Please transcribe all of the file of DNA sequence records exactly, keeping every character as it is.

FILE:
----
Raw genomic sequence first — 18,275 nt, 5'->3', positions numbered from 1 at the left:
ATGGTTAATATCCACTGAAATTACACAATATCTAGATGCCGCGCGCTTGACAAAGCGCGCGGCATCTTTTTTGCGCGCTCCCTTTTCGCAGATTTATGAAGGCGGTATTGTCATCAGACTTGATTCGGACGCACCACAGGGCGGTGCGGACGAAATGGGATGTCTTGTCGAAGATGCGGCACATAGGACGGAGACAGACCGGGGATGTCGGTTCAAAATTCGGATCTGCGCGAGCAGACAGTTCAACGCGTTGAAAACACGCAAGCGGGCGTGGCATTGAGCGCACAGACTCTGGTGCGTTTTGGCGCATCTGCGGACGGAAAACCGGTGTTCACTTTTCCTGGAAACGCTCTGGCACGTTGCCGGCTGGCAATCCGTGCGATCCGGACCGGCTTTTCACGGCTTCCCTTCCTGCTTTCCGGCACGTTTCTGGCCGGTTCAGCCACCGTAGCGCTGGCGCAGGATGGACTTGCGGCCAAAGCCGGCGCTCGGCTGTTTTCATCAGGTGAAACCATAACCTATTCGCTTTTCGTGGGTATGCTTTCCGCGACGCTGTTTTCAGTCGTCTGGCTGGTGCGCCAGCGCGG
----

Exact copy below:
Raw genomic sequence first — 18,275 nt, 5'->3', positions numbered from 1 at the left:
ATGGTTAATATCCACTGAAATTACACAATATCTAGATGCCGCGCGCTTGACAAAGCGCGCGGCATCTTTTTTGCGCGCTCCCTTTTCGCAGATTTATGAAGGCGGTATTGTCATCAGACTTGATTCGGACGCACCACAGGGCGGTGCGGACGAAATGGGATGTCTTGTCGAAGATGCGGCACATAGGACGGAGACAGACCGGGGATGTCGGTTCAAAATTCGGATCTGCGCGAGCAGACAGTTCAACGCGTTGAAAACACGCAAGCGGGCGTGGCATTGAGCGCACAGACTCTGGTGCGTTTTGGCGCATCTGCGGACGGAAAACCGGTGTTCACTTTTCCTGGAAACGCTCTGGCACGTTGCCGGCTGGCAATCCGTGCGATCCGGACCGGCTTTTCACGGCTTCCCTTCCTGCTTTCCGGCACGTTTCTGGCCGGTTCAGCCACCGTAGCGCTGGCGCAGGATGGACTTGCGGCCAAAGCCGGCGCTCGGCTGTTTTCATCAGGTGAAACCATAACCTATTCGCTTTTCGTGGGTATGCTTTCCGCGACGCTGTTTTCAGTCGTCTGGCTGGTGCGCCAGCGCGG